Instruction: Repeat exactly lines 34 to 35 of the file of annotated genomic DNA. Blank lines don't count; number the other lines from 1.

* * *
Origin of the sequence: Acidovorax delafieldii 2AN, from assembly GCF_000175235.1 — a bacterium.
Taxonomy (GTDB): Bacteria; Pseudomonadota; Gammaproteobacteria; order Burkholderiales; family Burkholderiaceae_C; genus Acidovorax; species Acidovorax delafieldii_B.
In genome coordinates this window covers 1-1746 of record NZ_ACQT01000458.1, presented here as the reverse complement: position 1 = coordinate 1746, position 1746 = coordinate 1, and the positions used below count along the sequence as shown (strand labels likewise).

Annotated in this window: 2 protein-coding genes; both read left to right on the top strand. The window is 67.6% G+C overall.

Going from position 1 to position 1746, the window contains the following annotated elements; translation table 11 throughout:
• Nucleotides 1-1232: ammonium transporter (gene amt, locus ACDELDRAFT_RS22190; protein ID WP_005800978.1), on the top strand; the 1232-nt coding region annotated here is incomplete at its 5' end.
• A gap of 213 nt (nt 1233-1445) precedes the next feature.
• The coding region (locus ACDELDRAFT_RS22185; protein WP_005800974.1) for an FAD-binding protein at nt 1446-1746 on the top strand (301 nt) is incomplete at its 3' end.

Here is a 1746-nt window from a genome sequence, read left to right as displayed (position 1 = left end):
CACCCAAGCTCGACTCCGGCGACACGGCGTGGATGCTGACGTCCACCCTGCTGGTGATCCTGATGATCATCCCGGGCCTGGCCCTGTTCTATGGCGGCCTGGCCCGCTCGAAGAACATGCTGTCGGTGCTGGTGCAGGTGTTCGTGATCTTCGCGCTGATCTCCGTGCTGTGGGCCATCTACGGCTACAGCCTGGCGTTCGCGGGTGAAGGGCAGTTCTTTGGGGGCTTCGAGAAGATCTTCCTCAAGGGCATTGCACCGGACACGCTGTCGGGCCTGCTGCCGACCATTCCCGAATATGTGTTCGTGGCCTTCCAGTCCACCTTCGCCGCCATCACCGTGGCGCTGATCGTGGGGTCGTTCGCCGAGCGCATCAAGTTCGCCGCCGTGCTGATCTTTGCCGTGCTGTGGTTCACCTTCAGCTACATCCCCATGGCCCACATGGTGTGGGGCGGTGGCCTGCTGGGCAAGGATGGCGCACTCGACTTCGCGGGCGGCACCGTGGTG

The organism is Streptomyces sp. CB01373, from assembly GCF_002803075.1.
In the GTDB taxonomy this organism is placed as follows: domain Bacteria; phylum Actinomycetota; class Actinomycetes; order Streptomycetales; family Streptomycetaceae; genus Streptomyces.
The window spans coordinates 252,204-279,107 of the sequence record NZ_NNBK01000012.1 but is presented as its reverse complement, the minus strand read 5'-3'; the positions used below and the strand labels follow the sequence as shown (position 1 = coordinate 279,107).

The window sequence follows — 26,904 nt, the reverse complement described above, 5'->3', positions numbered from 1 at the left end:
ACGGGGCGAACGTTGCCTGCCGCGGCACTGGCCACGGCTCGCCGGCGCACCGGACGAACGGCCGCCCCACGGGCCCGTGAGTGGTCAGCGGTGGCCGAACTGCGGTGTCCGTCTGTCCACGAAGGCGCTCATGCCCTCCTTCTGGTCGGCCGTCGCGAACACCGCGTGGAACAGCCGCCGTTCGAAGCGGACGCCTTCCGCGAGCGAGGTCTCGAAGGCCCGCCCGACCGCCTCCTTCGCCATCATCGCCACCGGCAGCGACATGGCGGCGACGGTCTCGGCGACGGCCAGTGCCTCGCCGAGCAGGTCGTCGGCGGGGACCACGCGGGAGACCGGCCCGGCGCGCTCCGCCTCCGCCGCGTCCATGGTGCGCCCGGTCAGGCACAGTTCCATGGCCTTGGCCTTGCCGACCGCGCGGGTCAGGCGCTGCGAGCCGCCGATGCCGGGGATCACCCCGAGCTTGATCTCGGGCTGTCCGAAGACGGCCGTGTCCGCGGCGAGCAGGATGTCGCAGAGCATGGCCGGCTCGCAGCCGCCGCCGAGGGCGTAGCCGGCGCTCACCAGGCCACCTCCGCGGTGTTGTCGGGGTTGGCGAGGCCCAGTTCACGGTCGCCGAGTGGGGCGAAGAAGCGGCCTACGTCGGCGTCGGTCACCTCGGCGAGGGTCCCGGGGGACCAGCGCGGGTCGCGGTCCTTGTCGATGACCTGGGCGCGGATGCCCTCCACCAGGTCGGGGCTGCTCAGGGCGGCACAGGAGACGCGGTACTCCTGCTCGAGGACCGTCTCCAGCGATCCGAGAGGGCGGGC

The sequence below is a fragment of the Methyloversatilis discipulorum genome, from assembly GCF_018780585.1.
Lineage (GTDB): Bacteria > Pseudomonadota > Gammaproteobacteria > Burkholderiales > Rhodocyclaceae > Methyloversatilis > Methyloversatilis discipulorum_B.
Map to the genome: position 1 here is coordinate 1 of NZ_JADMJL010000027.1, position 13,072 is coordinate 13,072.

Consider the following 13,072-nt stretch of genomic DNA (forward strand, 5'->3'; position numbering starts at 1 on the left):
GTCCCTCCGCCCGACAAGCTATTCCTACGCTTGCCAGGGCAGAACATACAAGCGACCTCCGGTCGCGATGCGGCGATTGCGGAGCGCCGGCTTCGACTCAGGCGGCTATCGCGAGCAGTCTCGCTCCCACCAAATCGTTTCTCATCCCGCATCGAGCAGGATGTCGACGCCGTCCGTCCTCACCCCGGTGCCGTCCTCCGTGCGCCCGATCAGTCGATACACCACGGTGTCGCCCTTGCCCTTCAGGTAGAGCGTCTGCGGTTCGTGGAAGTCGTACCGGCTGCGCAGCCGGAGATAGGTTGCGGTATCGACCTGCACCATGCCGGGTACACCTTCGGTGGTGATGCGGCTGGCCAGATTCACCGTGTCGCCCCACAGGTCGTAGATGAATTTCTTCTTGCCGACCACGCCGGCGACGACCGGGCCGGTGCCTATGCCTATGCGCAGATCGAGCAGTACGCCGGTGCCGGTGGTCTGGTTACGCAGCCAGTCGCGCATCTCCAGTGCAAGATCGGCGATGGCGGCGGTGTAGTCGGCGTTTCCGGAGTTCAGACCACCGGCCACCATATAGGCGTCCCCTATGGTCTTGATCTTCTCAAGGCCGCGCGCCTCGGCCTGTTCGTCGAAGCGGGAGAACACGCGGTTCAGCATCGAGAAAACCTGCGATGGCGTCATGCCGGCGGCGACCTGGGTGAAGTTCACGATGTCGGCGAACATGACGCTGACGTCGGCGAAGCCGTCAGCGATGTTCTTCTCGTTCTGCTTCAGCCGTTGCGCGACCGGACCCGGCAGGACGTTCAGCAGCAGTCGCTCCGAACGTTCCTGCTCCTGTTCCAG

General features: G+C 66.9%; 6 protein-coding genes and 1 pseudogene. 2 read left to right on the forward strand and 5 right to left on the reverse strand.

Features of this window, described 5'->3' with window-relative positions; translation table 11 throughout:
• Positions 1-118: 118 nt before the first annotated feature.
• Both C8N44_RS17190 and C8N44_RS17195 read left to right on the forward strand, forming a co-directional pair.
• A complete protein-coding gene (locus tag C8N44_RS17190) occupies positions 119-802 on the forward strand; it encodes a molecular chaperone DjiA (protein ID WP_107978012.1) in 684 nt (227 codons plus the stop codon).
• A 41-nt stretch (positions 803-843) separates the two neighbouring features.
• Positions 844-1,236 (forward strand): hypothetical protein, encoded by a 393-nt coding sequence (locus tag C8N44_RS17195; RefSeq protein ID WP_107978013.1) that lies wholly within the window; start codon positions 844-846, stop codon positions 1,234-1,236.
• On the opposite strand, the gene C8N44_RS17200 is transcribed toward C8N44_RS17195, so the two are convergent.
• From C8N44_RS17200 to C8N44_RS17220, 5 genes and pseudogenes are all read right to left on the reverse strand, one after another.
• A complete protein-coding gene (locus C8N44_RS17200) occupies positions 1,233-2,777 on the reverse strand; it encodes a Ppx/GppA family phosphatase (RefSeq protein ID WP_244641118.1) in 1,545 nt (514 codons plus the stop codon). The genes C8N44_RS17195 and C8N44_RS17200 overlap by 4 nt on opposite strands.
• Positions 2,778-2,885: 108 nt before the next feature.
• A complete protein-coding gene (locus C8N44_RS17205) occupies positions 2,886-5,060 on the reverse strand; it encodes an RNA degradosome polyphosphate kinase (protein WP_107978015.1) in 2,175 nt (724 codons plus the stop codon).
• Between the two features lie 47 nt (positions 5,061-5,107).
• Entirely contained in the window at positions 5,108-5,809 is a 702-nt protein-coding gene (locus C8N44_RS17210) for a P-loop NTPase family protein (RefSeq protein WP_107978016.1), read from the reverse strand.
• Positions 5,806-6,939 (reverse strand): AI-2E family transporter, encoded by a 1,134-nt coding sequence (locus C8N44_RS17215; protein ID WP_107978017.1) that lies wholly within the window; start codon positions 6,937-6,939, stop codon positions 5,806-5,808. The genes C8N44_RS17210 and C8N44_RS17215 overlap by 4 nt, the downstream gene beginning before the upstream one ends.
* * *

• Entirely contained in the window at positions 5,108-5,809 is a 702-nt protein-coding gene (locus C8N44_RS17210) for a P-loop NTPase family protein (RefSeq protein WP_107978016.1), read from the reverse strand.
• Positions 5,806-6,939 (reverse strand): AI-2E family transporter, encoded by a 1,134-nt coding sequence (locus C8N44_RS17215; protein ID WP_107978017.1) that lies wholly within the window; start codon positions 6,937-6,939, stop codon positions 5,806-5,808. The genes C8N44_RS17210 and C8N44_RS17215 overlap by 4 nt, the downstream gene beginning before the upstream one ends.